Photo by Katherine (Edinburgh, Scotland)

Photo by Katherine (Edinburgh, Scotland)

Hmmm, I don’t really know him; we just went to the same high school and later linked up on Facebook. Nevertheless, I second guess: What the hell? Don’t be stingy with greetings, Twanna. Might brighten his day.

  • 9:48am. Twanna writes on Jack Shea‘s timeline …

I don’t realize I’m wishing a dead man H-A-P-P-Y B-I-R-T-H-D-A-Y-!-! until a friend privately clues me in that he passed away two years ago. It appears he died on his birthday. Seeing my exclamation point-laden greeting among heartfelt condolences from his family makes me feel like I’ve brought ¡¡¡Margaritas!!! to a vigil. [Tiptoes backwards and thinks: “Oh, shit! I feel really awful that I didn’t know. Sorry, everybody.] Memorializing a loved one’s Facebook account is the digital equivalent of cremating, burying, and/or printing obituaries. In the absence of such rituals recognizing the death, how will others know they’re gone? Mashable’s How 1 Billion People Are Coping With Death and Facebook discusses Facebook dead people:

If a dead user’s timeline sits un-memorialized, that profile can appear in Facebook Suggestions, such as the “People You May Know” sidebar on the homepage. Their birthdays reappear year after year in the news feed sidebar, prompting well-wishes from individuals unaware of the death. Read more.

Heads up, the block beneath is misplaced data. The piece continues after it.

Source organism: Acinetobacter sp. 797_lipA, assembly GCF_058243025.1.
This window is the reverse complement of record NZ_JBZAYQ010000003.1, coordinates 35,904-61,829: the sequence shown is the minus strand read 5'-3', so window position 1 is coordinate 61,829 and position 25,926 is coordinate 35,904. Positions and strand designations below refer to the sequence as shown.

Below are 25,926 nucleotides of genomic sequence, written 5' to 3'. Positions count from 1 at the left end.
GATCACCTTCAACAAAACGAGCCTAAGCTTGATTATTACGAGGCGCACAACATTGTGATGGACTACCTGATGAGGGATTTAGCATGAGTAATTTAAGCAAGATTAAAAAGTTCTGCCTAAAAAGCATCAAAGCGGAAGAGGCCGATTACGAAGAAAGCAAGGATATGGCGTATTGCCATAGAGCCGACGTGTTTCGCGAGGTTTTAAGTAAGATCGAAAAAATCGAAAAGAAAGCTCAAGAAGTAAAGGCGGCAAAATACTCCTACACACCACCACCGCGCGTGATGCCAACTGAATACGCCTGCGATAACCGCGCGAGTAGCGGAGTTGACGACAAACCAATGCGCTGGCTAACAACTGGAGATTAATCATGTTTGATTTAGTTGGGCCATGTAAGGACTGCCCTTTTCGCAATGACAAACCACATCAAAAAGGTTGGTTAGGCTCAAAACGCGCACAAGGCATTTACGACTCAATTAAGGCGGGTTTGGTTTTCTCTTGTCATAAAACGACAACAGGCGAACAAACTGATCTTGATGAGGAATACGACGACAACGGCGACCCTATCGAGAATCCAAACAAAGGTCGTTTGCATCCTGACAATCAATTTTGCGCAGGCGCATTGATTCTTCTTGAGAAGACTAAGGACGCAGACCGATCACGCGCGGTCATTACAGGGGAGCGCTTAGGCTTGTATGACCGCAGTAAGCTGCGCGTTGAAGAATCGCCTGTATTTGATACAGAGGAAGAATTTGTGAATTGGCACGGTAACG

Those who’ve experienced a loved one’s passing know the relationship and its influence on our lives often continue long after they’re gone. Regarding digital rights and responsibilities of — and for — the dearly departed, managing online accounts is a new addition to the list that includes closing credit cards and cleaning out their home. For those who keep accounts active, perhaps Facebook is a place to view photos, write “we miss you” messages, and otherwise cherish the marks they’ve left on their lives. I don’t have anything witty, funny, or further to add about my high school classmate, and I won’t pretend I knew him better than I did. What remains is, over the weekend, I wished a dead man “Happy Birthday!!” on the second anniversary of his death. It was awkward.